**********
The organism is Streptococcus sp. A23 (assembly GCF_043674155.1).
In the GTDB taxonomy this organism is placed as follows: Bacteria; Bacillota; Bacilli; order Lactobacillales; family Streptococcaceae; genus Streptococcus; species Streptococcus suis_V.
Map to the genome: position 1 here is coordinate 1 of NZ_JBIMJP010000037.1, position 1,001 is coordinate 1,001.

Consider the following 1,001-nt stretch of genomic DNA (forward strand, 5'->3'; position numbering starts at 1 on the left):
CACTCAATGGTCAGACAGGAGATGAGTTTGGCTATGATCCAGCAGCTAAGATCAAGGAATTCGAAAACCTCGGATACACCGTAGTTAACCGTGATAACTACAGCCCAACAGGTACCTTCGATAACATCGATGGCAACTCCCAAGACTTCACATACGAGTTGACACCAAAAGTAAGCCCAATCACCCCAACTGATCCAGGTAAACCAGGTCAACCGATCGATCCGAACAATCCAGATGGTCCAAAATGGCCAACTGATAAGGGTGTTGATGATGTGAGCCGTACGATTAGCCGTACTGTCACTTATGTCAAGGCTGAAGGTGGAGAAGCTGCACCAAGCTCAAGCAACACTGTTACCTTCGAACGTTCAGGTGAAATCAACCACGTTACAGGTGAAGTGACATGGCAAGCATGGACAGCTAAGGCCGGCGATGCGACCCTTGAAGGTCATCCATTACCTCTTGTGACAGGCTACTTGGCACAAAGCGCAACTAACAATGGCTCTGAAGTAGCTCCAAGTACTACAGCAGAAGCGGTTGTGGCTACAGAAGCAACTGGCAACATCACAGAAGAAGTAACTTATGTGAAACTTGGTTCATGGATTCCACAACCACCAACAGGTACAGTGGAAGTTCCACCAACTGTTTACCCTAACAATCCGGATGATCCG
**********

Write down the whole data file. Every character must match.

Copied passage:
The organism is Streptococcus sp. A23 (assembly GCF_043674155.1).
In the GTDB taxonomy this organism is placed as follows: Bacteria; Bacillota; Bacilli; order Lactobacillales; family Streptococcaceae; genus Streptococcus; species Streptococcus suis_V.
Map to the genome: position 1 here is coordinate 1 of NZ_JBIMJP010000037.1, position 1,001 is coordinate 1,001.

Consider the following 1,001-nt stretch of genomic DNA (forward strand, 5'->3'; position numbering starts at 1 on the left):
CACTCAATGGTCAGACAGGAGATGAGTTTGGCTATGATCCAGCAGCTAAGATCAAGGAATTCGAAAACCTCGGATACACCGTAGTTAACCGTGATAACTACAGCCCAACAGGTACCTTCGATAACATCGATGGCAACTCCCAAGACTTCACATACGAGTTGACACCAAAAGTAAGCCCAATCACCCCAACTGATCCAGGTAAACCAGGTCAACCGATCGATCCGAACAATCCAGATGGTCCAAAATGGCCAACTGATAAGGGTGTTGATGATGTGAGCCGTACGATTAGCCGTACTGTCACTTATGTCAAGGCTGAAGGTGGAGAAGCTGCACCAAGCTCAAGCAACACTGTTACCTTCGAACGTTCAGGTGAAATCAACCACGTTACAGGTGAAGTGACATGGCAAGCATGGACAGCTAAGGCCGGCGATGCGACCCTTGAAGGTCATCCATTACCTCTTGTGACAGGCTACTTGGCACAAAGCGCAACTAACAATGGCTCTGAAGTAGCTCCAAGTACTACAGCAGAAGCGGTTGTGGCTACAGAAGCAACTGGCAACATCACAGAAGAAGTAACTTATGTGAAACTTGGTTCATGGATTCCACAACCACCAACAGGTACAGTGGAAGTTCCACCAACTGTTTACCCTAACAATCCGGATGATCCG